Postal and Federal Disability Retirement: The Beast of Burden

The burden is undertaken by those have little choice in the matter, but who willingly submit to the responsibility and obligation.  Traditionally, the “beast of burden” (other than being a Rolling Stone song) refers to a somewhat-domesticated animal, perhaps a donkey or an ox, who must bear the weight of man’s work.

In law, the “burden” is one of proof — of the affirmative obligation to present one’s facts, persuasive argumentation based upon such facts, and the application of the relevant law which supports both the facts and the arguments.  The “other side” in the litigation has no burden at all, and can simply sit and do nothing, if he or she so chooses, and see whether or not the plaintiff, the appellant or the Federal Disability Retirement applicant has submitted sufficient proof such that he or she has met his/her burden of proof.

As the weight placed upon a beast of burden is often heavy and demanding, so in a similar vein the litigant who has the burden of proof should always expect to exceed what is “necessary” in any given case.  For the Federal or Postal employee who is filing for Federal Disability Retirement benefits through the U.S. Office of Personnel Management, whether under FERS or CSRS, it is indeed a heavy burden to bear in order to meet the legal criteria of a Federal bureaucracy who has the unmitigated power and authority to approve or deny.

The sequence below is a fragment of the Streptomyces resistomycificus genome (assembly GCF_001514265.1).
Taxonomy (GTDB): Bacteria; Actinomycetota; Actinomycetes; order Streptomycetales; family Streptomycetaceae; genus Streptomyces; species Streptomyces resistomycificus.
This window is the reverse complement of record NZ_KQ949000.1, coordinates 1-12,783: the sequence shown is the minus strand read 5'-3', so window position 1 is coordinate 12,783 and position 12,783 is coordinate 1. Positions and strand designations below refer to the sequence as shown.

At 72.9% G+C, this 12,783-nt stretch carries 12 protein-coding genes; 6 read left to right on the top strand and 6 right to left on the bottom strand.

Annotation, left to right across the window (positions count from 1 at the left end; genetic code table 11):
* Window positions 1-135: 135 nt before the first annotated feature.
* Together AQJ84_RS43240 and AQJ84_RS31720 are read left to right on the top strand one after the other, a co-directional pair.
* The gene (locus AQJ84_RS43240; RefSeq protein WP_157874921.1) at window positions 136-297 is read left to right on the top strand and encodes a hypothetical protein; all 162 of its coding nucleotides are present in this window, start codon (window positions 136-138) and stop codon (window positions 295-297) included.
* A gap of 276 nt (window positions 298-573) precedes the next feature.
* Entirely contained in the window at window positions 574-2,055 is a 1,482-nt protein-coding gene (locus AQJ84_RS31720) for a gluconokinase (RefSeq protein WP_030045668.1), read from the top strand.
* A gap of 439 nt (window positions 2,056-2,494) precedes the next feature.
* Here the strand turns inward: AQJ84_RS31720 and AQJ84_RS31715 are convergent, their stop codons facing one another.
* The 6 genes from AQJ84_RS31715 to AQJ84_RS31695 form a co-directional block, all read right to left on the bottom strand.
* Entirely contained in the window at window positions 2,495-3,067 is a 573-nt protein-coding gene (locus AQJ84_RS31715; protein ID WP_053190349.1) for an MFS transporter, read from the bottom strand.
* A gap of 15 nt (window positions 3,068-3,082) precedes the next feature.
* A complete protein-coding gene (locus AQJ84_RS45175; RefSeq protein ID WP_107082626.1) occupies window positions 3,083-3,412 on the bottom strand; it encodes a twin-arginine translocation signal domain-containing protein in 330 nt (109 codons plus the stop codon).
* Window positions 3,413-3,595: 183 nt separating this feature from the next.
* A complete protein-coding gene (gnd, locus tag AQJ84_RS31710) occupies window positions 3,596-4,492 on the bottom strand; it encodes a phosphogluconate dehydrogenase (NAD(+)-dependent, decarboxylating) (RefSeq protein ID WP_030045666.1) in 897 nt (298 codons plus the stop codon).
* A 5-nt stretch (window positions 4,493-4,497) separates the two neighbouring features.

The burden of proof — it is as heavy as that which we place upon a beast of burden, and the weight of such responsibility can overwhelm us, lest we have the reserve of strength to plod onward.

Sincerely,

Robert R. McGill, Esquire

FERS & CSRS Disability Retirement for Federal and USPS Workers: Proving the Standard

In approaching how to prove a Federal Disability Retirement case, whether under FERS or CSRS, it is best to try and meet a higher standard of proof, and not be lulled into thinking that because the applicable standard of proof is the lower “preponderance of the evidence” standard, that the mere necessity of proving one’s case is reflective of that standard.

Standards of proof on a theoretical level are for academics; in the practical world of law, one must actually persuade and convince the individuals who are authorized to approve a Federal Disability Retirement application, that the Federal Disability Retirement application merits an approval.  This would include the personnel at the Office of Personnel Management, as well as an Administrative Judge at the Merit Systems Protection Board.

One can shout all one wants that the standard of proof needed in a Federal Disability Retirement case is the “preponderance of the evidence,” and that all that is necessary to meet that standard is that X is more likely to be true than not.  However, in the “real” world of law, people, and persuasive authority, one’s case should always strive to meet the highest standard — that it is so persuasive that the deciding authority has no choice but to approve the case.  For, as the higher standard logically subsumes all lower standards, the inverse is not true, and the interpretation of what constitutes meeting the “preponderance of the evidence” test can have a wide margin of error.

Sincerely,

Robert R. McGill, Esquire